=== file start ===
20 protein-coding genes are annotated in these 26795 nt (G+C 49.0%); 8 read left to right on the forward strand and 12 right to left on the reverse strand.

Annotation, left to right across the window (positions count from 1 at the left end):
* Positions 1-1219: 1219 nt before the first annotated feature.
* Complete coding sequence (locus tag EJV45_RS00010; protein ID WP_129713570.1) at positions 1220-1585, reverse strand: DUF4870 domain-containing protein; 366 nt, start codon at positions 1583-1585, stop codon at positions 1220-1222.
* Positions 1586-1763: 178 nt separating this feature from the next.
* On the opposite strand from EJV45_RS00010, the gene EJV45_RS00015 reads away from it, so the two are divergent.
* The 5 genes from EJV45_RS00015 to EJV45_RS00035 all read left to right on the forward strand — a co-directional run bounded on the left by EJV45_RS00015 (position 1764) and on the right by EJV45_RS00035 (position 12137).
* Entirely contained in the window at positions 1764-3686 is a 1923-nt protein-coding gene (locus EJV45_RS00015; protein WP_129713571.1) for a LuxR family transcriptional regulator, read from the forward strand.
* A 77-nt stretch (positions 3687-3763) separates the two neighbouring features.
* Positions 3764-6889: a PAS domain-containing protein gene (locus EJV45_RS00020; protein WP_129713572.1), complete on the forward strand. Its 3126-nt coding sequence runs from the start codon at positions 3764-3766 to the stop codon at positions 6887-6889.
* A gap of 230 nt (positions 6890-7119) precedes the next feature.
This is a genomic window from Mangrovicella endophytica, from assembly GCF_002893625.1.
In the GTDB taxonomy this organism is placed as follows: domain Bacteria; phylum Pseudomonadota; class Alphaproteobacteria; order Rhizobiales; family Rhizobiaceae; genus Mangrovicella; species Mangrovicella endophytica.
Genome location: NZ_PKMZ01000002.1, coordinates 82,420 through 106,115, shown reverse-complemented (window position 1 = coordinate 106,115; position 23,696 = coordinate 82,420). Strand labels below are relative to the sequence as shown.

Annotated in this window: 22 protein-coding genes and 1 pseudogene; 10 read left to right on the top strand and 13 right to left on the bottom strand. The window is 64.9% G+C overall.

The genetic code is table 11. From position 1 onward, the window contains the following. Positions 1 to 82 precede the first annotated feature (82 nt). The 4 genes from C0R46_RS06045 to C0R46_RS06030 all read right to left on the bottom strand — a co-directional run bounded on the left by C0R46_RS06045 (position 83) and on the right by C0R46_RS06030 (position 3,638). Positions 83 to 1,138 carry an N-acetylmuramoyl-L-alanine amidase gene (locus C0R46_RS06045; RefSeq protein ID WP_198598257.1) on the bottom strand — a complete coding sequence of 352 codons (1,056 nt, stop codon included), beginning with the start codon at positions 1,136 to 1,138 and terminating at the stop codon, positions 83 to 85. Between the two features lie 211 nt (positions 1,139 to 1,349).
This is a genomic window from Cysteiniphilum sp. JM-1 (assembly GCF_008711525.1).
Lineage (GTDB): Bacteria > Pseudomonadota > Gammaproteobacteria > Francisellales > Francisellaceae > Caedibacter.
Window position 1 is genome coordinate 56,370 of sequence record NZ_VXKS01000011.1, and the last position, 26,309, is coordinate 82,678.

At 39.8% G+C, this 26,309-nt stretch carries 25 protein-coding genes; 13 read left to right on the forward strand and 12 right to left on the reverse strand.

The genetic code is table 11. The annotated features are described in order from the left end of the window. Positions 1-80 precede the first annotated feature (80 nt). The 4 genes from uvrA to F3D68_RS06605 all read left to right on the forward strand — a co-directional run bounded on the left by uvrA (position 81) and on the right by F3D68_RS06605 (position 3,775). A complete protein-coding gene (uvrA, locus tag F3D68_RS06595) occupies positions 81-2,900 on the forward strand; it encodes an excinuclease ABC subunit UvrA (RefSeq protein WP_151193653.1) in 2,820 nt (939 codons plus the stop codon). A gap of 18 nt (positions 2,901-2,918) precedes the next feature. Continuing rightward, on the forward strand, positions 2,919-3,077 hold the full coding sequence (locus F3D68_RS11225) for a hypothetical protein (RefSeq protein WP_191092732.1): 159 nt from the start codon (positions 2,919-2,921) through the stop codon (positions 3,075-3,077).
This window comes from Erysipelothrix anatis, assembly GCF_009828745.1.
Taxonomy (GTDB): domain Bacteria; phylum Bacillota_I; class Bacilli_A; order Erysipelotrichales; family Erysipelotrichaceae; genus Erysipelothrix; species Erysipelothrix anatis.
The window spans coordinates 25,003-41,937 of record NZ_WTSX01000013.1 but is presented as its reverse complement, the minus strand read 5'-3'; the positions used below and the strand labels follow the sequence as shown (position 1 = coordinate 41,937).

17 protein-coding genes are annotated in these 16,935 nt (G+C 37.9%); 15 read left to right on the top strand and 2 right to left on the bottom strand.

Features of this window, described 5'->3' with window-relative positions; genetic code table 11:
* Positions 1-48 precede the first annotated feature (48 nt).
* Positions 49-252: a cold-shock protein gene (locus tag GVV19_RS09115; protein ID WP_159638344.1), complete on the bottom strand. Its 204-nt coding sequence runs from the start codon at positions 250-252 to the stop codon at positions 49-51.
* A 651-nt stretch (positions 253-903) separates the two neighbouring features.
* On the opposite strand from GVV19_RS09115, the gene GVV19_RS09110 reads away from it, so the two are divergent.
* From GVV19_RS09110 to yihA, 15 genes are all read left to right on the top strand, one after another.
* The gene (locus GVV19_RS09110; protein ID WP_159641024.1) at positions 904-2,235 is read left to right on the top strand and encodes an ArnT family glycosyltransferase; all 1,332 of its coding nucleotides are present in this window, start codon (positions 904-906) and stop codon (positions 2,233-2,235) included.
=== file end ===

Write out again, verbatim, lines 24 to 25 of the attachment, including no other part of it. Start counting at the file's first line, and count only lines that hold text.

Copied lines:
The window spans coordinates 25,003-41,937 of record NZ_WTSX01000013.1 but is presented as its reverse complement, the minus strand read 5'-3'; the positions used below and the strand labels follow the sequence as shown (position 1 = coordinate 41,937).

17 protein-coding genes are annotated in these 16,935 nt (G+C 37.9%); 15 read left to right on the top strand and 2 right to left on the bottom strand.